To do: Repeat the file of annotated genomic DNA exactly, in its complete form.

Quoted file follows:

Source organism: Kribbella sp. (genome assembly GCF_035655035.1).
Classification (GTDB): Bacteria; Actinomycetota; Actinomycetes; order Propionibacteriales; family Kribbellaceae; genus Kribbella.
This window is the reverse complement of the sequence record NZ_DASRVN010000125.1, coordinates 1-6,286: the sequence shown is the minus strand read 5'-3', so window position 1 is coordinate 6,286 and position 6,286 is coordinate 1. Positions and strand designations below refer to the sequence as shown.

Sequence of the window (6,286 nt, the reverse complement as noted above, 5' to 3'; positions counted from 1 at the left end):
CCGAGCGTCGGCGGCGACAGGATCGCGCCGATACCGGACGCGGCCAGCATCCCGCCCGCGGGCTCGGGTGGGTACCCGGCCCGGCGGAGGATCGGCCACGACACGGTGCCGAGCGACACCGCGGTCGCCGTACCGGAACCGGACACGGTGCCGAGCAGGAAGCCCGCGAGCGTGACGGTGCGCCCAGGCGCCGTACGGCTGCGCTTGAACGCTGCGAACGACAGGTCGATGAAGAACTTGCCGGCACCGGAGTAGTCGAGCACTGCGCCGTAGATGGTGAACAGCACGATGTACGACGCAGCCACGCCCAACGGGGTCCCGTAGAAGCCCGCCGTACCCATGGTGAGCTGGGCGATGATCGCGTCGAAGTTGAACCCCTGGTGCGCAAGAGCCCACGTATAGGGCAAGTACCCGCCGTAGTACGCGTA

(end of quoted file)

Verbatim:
Source organism: Kribbella sp. (genome assembly GCF_035655035.1).
Classification (GTDB): Bacteria; Actinomycetota; Actinomycetes; order Propionibacteriales; family Kribbellaceae; genus Kribbella.
This window is the reverse complement of the sequence record NZ_DASRVN010000125.1, coordinates 1-6,286: the sequence shown is the minus strand read 5'-3', so window position 1 is coordinate 6,286 and position 6,286 is coordinate 1. Positions and strand designations below refer to the sequence as shown.

Sequence of the window (6,286 nt, the reverse complement as noted above, 5' to 3'; positions counted from 1 at the left end):
CCGAGCGTCGGCGGCGACAGGATCGCGCCGATACCGGACGCGGCCAGCATCCCGCCCGCGGGCTCGGGTGGGTACCCGGCCCGGCGGAGGATCGGCCACGACACGGTGCCGAGCGACACCGCGGTCGCCGTACCGGAACCGGACACGGTGCCGAGCAGGAAGCCCGCGAGCGTGACGGTGCGCCCAGGCGCCGTACGGCTGCGCTTGAACGCTGCGAACGACAGGTCGATGAAGAACTTGCCGGCACCGGAGTAGTCGAGCACTGCGCCGTAGATGGTGAACAGCACGATGTACGACGCAGCCACGCCCAACGGGGTCCCGTAGAAGCCCGCCGTACCCATGGTGAGCTGGGCGATGATCGCGTCGAAGTTGAACCCCTGGTGCGCAAGAGCCCACGTATAGGGCAAGTACCCGCCGTAGTACGCGTA